Programming

Make Sure Your Database And Music Logs Doesn’t Fall Flat This Summer

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4 minutes read

It’s getting hot here in the UK, and the buzz of summer is literally on the horizon. But do you feel like your station is really ‘beach bod ready’? Use these super easy steps to give your logs a kicking and get them fit for fun in the sun.

Make sure you follow the below ideas to give your database a fitness routine, a fresh outlook on life, and a new ‘no bulls**t’ attitude for summer. Not only are some of these ideas things you should be doing anyway, but it’s a good chance to sound fresher on-air and a good way to start summer with a positive spin.

Rescan Your Soundcode Data

Take a look back through your older songs. Just because you listed the mood of a song as ‘average’ when you first added it, doesn’t mean this can’t change. Songs hang around in the charts far longer now, and they grow on people. This means a reasonably mediocre song at first can end up being a summer anthem 2 months later.

It’s also worth doing a double check to make sure you haven’t let any new additions to the database slip past the net. Almost all mainstream music scheduling software can list different categories in certain orders like title, date added etc. Try ordering them by Soundcode and see if you have any with missing data.

Check Your Recurrents Again

Much like your Soundcode data, your Recurrents will also become tiresome. If you’ve rinsed ‘Can’t Stop The Feeling’ for the past couple of years, ask yourself, is it still something you want in a medium rotation for the rest of the year?

Sit down with your music team (or make yourself a coffee in the meeting room if you’re a one-man band) and really listen to the music. It sounds cheesy, but you can’t get a feel for a song just by listening to 20 seconds of the hook. No song is going to feel particularly amazing sat on your own in a meeting room.

Refresh Some Older Categories

Similar to the last point, go through your older categories and have another think about the songs in rotation. Are listeners getting bored of some of them? Is it possible to create an A and a B version so you can swap them around across the year to keep the older hits sounding a bit fresher?

Create Fly-In Link Rules

Here’s a great time saver you’ll thank me for later. If you read my article around Christmas time titled ‘Save Yourself Valuable Time When Scheduling Your Music This Christmas‘ then you’ll already know this trick.

Add a specific Soundcode to your absolute summer anthems. The obvious choice would be a code called ‘Summer’, but you might want to go a bit deeper with different types. Most scheduling software has a similar version of this, it might just be different names. If you’re using RCS GSelector, then you’ll want to know about Fly-In Links.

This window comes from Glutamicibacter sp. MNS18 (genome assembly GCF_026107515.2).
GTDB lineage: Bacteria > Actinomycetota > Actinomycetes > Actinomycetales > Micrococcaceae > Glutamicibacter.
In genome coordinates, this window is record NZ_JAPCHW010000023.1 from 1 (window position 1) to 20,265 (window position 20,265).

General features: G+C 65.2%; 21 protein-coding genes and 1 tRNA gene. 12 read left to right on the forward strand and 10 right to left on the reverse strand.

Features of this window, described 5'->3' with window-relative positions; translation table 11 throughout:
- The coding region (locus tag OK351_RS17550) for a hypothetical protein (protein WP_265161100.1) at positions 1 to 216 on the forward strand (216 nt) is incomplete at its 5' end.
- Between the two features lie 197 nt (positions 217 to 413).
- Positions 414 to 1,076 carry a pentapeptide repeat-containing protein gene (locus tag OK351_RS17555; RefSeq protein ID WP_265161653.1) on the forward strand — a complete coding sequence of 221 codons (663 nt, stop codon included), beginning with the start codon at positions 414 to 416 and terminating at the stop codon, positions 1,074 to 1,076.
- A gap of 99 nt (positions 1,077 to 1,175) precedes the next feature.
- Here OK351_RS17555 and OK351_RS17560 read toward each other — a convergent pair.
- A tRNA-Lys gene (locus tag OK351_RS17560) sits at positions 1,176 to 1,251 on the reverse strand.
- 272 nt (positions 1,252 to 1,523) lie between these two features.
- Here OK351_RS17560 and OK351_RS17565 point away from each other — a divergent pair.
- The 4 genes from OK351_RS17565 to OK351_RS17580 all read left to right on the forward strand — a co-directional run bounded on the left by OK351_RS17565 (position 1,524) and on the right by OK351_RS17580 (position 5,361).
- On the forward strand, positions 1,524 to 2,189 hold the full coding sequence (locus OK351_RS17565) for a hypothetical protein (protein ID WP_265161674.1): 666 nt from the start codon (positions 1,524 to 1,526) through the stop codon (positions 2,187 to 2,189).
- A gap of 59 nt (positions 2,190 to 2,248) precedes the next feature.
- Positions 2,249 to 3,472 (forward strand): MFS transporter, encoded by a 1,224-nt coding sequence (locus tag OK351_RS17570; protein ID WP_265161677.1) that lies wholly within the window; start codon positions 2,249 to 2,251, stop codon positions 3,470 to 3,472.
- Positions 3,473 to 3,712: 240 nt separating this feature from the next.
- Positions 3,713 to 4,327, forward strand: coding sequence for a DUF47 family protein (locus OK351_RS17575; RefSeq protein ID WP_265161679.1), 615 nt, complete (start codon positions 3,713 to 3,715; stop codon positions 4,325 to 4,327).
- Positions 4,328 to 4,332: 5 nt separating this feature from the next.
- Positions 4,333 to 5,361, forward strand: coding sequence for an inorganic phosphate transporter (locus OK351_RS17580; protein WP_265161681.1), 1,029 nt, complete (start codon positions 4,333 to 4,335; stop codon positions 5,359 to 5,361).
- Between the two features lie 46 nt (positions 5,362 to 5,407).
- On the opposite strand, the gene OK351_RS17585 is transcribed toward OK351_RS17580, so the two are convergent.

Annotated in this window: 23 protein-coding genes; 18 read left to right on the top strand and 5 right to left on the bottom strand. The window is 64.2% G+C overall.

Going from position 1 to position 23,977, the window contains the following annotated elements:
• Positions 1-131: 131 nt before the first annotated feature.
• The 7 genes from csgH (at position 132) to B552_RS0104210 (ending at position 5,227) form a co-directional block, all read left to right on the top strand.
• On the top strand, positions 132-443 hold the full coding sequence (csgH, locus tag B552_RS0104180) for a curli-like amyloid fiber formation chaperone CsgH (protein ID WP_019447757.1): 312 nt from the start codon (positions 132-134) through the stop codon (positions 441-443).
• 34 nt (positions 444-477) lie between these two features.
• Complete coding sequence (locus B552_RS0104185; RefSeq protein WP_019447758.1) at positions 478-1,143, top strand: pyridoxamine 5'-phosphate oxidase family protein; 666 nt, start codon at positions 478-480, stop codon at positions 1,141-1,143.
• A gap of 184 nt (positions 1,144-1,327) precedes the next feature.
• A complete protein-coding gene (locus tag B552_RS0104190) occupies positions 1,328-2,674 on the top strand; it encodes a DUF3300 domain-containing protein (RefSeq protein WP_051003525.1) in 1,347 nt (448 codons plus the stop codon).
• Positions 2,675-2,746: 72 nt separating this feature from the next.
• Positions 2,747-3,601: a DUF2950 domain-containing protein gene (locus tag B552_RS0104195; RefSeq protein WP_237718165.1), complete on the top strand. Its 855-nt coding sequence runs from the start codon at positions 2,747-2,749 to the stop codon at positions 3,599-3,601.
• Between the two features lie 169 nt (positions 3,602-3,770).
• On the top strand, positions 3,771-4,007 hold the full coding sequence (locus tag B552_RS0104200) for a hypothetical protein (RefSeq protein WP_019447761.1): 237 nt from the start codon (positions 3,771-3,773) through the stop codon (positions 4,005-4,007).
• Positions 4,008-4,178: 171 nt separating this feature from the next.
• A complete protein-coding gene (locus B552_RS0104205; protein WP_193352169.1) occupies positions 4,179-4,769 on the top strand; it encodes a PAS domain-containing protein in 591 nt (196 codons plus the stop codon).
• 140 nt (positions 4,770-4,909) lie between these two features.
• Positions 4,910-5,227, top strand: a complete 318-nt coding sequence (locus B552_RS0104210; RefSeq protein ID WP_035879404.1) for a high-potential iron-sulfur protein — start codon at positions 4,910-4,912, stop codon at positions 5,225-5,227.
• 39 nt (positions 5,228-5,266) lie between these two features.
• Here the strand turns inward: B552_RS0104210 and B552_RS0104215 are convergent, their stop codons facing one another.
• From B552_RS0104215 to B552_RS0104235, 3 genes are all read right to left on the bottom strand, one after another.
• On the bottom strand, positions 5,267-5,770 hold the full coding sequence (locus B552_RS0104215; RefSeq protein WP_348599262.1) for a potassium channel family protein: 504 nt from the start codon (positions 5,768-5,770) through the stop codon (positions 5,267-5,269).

You can tell your scheduling software that whenever a song with the ‘Summer’ Soundcode appears, automatically swap the network sweeper before it for a sweeper in your summer production category.

Consider A Hotter Mix

I’m not suggesting if you’re a Soft AC station you suddenly grab the first Hedkandi CD you see. But seriously consider adding some hotter/more upbeat tracks to your output. Summer is a vibe and a unique time for listening to the radio with the windows down in the car.

If you would normally have a chilled out evening show after Drivetime, maybe switch it up for a party vibe during the summer? Your listeners aren’t sat indoors with a hot cup of tea anymore. They’ll be out at BBQs, picnics, parties and more. The last thing you want is for listeners to suggest your station as the party playlist, only to find you’ve got your biggest bedtime hits on.

Don’t Schedule Summer Songs

If you’re operating in somewhere like the US or AUS then this can probably be ignored. If your market is based anywhere else you’ll know the weather isn’t as predictable as we’d like.

Some days will be overcast, or cooler, and the last thing you want is your station burning through your summer anthems. Make sure you create a certain secondary category for summer songs, or go old school and print off a list of tracks for jocks to spot play.

This will also apply to production, as you don’t want that going out when it’s not sunshine and highs of 26 degrees.

Producer Jamie
Jamie has worked in almost every role within the commercial radio industry. He's been a music scheduler, website content editor + designer, the head of social media and more recently breakfast show producer.
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